Jamón Ibérico: A Classic of Spanish Cuisine

Myths, terms and serving suggestions for this classic Spanish food, which can be enjoyed at any time of day, either on its own or to accompany something else.

By Real Academia de Gastronomía

Real Academia de la Gastronomía

Jamón ibérico de bellota: A unique kind of hamReal Academia de Gastronomía

Jamón Ibérico de Bellota: A Unique Kind of Ham

There are many different types of ham: Italy's most famous is "Prosciutto di Parma," France has Ardenne Dry Ham and Bayonne Ham, while Portugal's best-known is "Presunto." However, none of these has achieved the same level of international recognition as Jamón Ibérico de Bellota (acorn-fed Iberian ham), which is only produced in Spain.

The different breeds of pig used are all descended from Iberian stock. These breeds, combined with an acorn-based diet and the process of maturing the meat, give this product its exceptional flavor and nutritional value.

Iberic ham for breakfastReal Academia de Gastronomía

Breakfast, Lunch, and Dinner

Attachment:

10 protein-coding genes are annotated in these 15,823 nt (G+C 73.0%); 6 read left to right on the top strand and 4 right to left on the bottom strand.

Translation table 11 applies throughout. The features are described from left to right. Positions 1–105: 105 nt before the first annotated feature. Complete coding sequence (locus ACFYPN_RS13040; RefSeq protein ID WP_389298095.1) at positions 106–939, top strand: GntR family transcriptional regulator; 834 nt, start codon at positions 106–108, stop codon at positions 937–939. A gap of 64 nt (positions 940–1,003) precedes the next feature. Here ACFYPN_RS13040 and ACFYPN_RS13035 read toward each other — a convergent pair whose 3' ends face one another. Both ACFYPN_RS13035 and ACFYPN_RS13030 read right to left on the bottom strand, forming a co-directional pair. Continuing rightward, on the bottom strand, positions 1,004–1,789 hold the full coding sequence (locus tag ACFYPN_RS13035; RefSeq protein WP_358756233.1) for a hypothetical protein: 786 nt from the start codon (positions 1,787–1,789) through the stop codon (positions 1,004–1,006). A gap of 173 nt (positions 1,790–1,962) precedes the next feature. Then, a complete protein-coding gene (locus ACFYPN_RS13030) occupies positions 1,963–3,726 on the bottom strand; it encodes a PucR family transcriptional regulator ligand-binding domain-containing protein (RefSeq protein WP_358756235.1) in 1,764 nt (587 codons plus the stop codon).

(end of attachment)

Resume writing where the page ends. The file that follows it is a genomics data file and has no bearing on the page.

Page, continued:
A slice of Jamón Ibérico is a welcome treat no matter what time of day it is—and even more so when it comes from a purebred pig. In Spain, Jamón Ibérico is eaten on all sorts of occasions and in a variety of ways: as an appetizer or starter with breadsticks, on toast with tomato for breakfast, or as an accompaniment to particular dishes.

Iberian pigs in the Dehesa fieldsOriginal Source: DO Guijuelo

Species and food matter

Specie and nutrition are fundamental factors that influence the quality of Iberian ham, and its classification. The sumum of excellence is the pure Iberian acorn, which is identified by the black tape.

Iberian pigs in the Dehesa fieldsOriginal Source: Arturo Sánchez

Classification by Breed: Pure Iberian or Crossbreed

The Spanish Quality Standard for Iberian Meat, Ham, Shoulder, and Loin (Royal Decree 4/2014), known as the "Iberian Quality Standard," stipulates that, depending on the purity of the breed, pigs may be classified as either 50%, 75%, or 100% Iberian breed.

Traditional dry curing process of Iberian hamOriginal Source: Arturo Sánchez

Why Are Some Pigs Not 100% Iberian?

During the mid-1950s, some livestock breeders got rid of their pure Iberian pig stocks or crossed them with Duroc-Jersey pigs. One of the main reasons for this was the problems caused by over-exploitation, including infectious diseases such as swine fever.

Over the last few decades, hams produced from Iberian pigs—from shoulder to loin—have been considered a gastronomic delicacy, with increasing numbers of livestock farmers investing in purebred Iberian pigs.

AcornsReal Academia de Gastronomía